East Penn Press

Sunday, January 26, 2020
Clutching his American Flag at a Flag Day ceremony and patriotic concert Friday evening in West Park, 99-year-old U.S. Army veteran Kenneth Earp seems lost in thought. Earp served in the Atlantic Theater during World War II and participated in the Normandy invasion of Europe in June 1944. PRESS PHOTOS BY  JIM MARSH Clutching his American Flag at a Flag Day ceremony and patriotic concert Friday evening in West Park, 99-year-old U.S. Army veteran Kenneth Earp seems lost in thought. Earp served in the Atlantic Theater during World War II and participated in the Normandy invasion of Europe in June 1944. PRESS PHOTOS BY JIM MARSH
National Guard soldiers of Company National Guard soldiers of Company "C" of the 213th Regional Support Group at the Pennsylvania National Guard Armory in Allentown, present the colors at Allentown's West Park band shell where Flag Day ceremonies and a patriotic concert by the Allentown Band took place June 14, Flag Day.
In a poignant display of the protective nature of the U.S. flag and what it stands for, by U.S. soldiers in uniform, National Guard Staff Sgt. Trevor Knight, part of the unit that presented the colors at Flag Day ceremonies, rushed onto the West Park band shell and cradled the flag staff in his arm for the remainder of the ceremony after a freak wind gust toppled the banner during the Pledge of Allegiance. In a poignant display of the protective nature of the U.S. flag and what it stands for, by U.S. soldiers in uniform, National Guard Staff Sgt. Trevor Knight, part of the unit that presented the colors at Flag Day ceremonies, rushed onto the West Park band shell and cradled the flag staff in his arm for the remainder of the ceremony after a freak wind gust toppled the banner during the Pledge of Allegiance.
Col. Glenn Nissley, commander of the 213th Regional Support Group at the Pennsylvania National Guard Armory in Allentown from 2009-2012, tells those attending Flag Day ceremonies at the West Park band shell how the sight of the American Flag each morning at his encampment in Al Anbar Province during his service in Iraq, gave him the strength to face each day there. Col. Glenn Nissley, commander of the 213th Regional Support Group at the Pennsylvania National Guard Armory in Allentown from 2009-2012, tells those attending Flag Day ceremonies at the West Park band shell how the sight of the American Flag each morning at his encampment in Al Anbar Province during his service in Iraq, gave him the strength to face each day there.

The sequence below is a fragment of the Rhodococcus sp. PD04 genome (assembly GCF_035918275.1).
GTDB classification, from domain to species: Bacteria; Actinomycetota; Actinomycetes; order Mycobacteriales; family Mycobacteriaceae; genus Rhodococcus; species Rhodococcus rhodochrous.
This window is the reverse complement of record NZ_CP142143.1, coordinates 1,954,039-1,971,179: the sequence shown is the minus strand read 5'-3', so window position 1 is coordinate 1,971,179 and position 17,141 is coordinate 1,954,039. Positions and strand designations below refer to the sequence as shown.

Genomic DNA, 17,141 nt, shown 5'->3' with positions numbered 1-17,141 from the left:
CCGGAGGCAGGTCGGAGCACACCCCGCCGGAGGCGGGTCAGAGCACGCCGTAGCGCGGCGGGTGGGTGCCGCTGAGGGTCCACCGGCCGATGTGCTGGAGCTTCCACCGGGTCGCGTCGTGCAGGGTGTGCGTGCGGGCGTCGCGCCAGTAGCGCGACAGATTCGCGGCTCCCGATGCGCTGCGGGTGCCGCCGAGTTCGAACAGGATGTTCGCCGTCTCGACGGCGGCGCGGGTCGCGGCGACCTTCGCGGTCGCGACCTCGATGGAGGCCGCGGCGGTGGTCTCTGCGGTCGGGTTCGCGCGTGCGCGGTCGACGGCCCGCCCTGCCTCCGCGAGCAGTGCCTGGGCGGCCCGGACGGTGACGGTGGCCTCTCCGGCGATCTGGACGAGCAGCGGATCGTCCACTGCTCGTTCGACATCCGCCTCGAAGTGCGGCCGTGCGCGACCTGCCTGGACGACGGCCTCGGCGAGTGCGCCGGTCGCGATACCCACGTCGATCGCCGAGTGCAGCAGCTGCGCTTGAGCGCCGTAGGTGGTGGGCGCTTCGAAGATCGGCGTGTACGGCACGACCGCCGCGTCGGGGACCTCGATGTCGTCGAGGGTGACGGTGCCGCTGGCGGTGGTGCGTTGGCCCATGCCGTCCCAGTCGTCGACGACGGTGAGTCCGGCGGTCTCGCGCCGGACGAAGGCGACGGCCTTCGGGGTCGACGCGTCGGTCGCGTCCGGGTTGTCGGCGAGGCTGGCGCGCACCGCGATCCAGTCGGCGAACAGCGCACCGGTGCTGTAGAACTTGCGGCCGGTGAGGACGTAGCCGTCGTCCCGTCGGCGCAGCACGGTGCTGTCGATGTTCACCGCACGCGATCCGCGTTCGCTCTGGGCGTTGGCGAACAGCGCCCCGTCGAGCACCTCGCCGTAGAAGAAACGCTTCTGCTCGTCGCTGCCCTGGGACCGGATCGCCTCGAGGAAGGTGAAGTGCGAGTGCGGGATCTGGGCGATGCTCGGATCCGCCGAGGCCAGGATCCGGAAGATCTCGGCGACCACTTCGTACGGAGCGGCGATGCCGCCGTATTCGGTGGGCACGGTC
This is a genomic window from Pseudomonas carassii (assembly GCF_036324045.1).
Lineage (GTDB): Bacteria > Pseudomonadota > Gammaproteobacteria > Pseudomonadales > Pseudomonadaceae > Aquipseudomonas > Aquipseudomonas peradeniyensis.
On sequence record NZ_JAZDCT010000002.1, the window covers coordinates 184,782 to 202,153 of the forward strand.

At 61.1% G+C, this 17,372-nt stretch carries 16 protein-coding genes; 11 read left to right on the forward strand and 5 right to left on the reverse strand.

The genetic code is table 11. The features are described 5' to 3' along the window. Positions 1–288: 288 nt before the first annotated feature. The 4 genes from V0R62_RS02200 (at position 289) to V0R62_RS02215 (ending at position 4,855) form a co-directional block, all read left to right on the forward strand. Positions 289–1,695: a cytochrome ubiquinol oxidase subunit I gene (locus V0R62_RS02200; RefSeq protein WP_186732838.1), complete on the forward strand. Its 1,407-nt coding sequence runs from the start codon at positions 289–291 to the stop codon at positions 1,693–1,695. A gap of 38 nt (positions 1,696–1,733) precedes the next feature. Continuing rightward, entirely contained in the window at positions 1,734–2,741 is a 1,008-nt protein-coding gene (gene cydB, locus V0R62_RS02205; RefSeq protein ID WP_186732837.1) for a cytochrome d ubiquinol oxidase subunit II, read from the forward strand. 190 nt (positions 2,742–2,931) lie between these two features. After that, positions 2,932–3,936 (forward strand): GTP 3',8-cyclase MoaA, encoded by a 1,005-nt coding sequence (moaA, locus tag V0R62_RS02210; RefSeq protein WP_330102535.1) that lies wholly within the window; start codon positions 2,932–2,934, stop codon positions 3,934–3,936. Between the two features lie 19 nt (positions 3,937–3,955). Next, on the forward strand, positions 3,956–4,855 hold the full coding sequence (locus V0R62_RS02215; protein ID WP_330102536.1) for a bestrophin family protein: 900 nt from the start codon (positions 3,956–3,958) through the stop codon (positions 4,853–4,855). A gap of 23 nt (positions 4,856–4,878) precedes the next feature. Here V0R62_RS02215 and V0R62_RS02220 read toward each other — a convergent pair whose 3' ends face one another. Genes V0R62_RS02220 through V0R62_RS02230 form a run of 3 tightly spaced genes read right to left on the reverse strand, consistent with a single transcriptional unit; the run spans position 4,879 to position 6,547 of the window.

Allentown Flag Day ceremonies provide poignant patriotic images

Wednesday, June 19, 2013 by JIM MARSH Special to The Press in Local News

Wherever one looked during ceremonies commemorating Flag Day June 14 at Allentown's West Park band shell, there were un-orchestrated reminders of the symbol and meaning of the American flag.

A reflective 99-year-old army veteran, Kenneth Earp, seated front-row center in a wheelchair with a small American flag clutched firmly to his chest.

What memories must have been going through the mind of a veteran who participated at Normandy in the Allied D-Day landing in Europe in June, 1944? That successful assault eventually led to the liberation of Europe from the scourge of Nazi terror.

The sights of hands over hearts and veterans saluting as the uniformed color guard of National Guard soldiers from the Allentown National Guard Armory presented the colors, and Staff Sgt. Trevor Knight planted the American flag in a stand at the left side of the band shell.

However, one display prompted by a freak wind gust stands out. During the Pledge of Allegiance to the flag, a wind gust on an otherwise calm evening toppled the flag and stand.

In an instant, as the flag toppled, the main speaker, Col. Glenn Nissley, was on it, bringing the staff back to upright and resuming his salute.

With no prompting, Knight rushed the stage, placed his arm protectively around the flag staff and stood ramrod straight through the evening's program, assuring the banner would not fall again.

Knight's actions brought to mind the protective nature of America's flag through every battle our uniformed military has ever conducted under our country's banner of freedom.

Nissley, who was commander of Allentown's Gen. Curtis National Guard Armory from 2009 to 2012, recounted previous Flag Day ceremonies in Allentown and provided historical anecdotes of the flag and its significance to the Lehigh Valley.

He highlighted the fact that the Allentown Flag Day Association is the oldest in the country, dating back 106 years.

Nissley said he was humbled when he recalled others who have provided the Flag Day keynote in the Lehigh Valley. He recalled the 1922 Flag Day observance when General "Blackjack" Pershing drew 50,000 attendees.

Knight recounted how the flag has undergone many changes since the country's founding.

"Our first flag was the Grand Union Flag; it had 13 stripes and 13 stars, one star for each colony," Nissley said. "Since 1777, our flag has gone through 28 variants to its current appearance of 50 stars on a blue Union and 13 red and white alternating stripes."

Nissley noted Pennsylvania is the only state that recognizes Flag Day – June 14 – as a state holiday.

When he got personal, though, the real meaning of the American Flag to him became evident.

Nissley in 2005-2006 was the commander of more than 700 troops at Camp Viking, a forward operating base in Al Anbar Province, Iraq, in support of Operation Iraqi Freedom.

"There was nothing better to start the day than to see our flag flying in the breeze above our forward operating base. It gave us strength to face whatever the day had to offer," Nissley said.

With the flags waving, the patriotic red, white and blue attire among the attendees, and the stirring tunes of a patriotic concert by the great Allentown Band, it was evident it was not just another Friday evening in the Lehigh Valley.